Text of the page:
In January 2017, an image macro circulated via Facebook taking aim at Muslim refugees in Canada by misstating the nature of several benefits available to them. The misleading nature of the macro begins with suggestion that a smiling gentleman depicted in the image actually entered Canada with “two wives and six children,” even though this photograph has actually been used by various “funny pictures” web sites for several years.
The “two wives” claim appears to play off of reports of Muslim male immigrants secretly practicing polygamy, even though the practice of having more than one spouse at a time is illegal in Canada. The Supreme Court of British Columbia upheld that law in a November 2011 ruling involving a non-Muslim polygamous sect.
According to Immigration, Refugees and Citizenship Canada, a federal agency that helps both immigrants and refugees, that law is taken into account during the immigration process.
The agency told us:
Polygamy is illegal in Canada, and therefore multiple marriages are not recognized under Canada’s immigration laws. This means that a permanent resident or Canadian citizen can only immigrate with one spouse after having dissolved other marriages to “convert” their polygamous marriage to a monogamous one.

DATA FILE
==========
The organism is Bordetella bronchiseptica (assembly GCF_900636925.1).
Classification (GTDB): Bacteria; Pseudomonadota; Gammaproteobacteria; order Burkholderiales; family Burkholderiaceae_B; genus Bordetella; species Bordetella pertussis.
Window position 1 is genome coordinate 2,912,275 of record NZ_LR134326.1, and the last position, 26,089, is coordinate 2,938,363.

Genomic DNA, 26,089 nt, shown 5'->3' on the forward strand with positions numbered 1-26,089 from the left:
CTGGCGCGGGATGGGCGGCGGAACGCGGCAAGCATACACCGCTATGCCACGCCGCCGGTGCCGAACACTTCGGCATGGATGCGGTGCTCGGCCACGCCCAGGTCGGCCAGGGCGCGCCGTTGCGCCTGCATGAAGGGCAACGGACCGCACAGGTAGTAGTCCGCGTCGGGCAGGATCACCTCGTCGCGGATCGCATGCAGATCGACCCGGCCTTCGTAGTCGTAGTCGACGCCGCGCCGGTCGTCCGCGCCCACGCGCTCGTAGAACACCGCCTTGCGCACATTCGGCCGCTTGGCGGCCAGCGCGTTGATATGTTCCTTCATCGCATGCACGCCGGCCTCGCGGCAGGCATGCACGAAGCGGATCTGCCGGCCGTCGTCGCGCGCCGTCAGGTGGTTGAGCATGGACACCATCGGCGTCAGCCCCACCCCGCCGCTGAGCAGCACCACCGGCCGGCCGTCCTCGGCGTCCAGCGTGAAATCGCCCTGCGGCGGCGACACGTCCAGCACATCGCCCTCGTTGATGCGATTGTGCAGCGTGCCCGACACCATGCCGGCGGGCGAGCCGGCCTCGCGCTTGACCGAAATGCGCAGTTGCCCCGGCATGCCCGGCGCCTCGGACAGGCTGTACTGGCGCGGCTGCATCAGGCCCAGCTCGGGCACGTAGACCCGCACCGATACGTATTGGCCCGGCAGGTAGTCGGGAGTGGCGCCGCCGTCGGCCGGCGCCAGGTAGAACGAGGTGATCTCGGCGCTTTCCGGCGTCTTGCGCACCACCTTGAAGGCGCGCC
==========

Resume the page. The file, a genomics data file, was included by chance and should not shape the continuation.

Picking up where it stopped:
Immigration, Refugees and Citizenship Canada (IRCC) has advised the [United Nations Refugee Agency] that individuals in a polygamous marriage should not be referred for resettlement to Canada. As well, IRCC officers assess privately sponsored refugee cases against Canada’s immigration laws, including monogamous marriage requirements. Therefore, individuals practising polygamy would be inadmissible to Canada.
The reference to “privately sponsored refugees” concerns a separate program, though Syrian and Iraqi refugees are currently exempt from having to show documentation recognizing them as such. Regarding the claim of a “government-owned townhouse” and “a three bedroom government-owned apartment,” the agency said:
The government does not own apartments or townhouses which are then given to resettled refugees.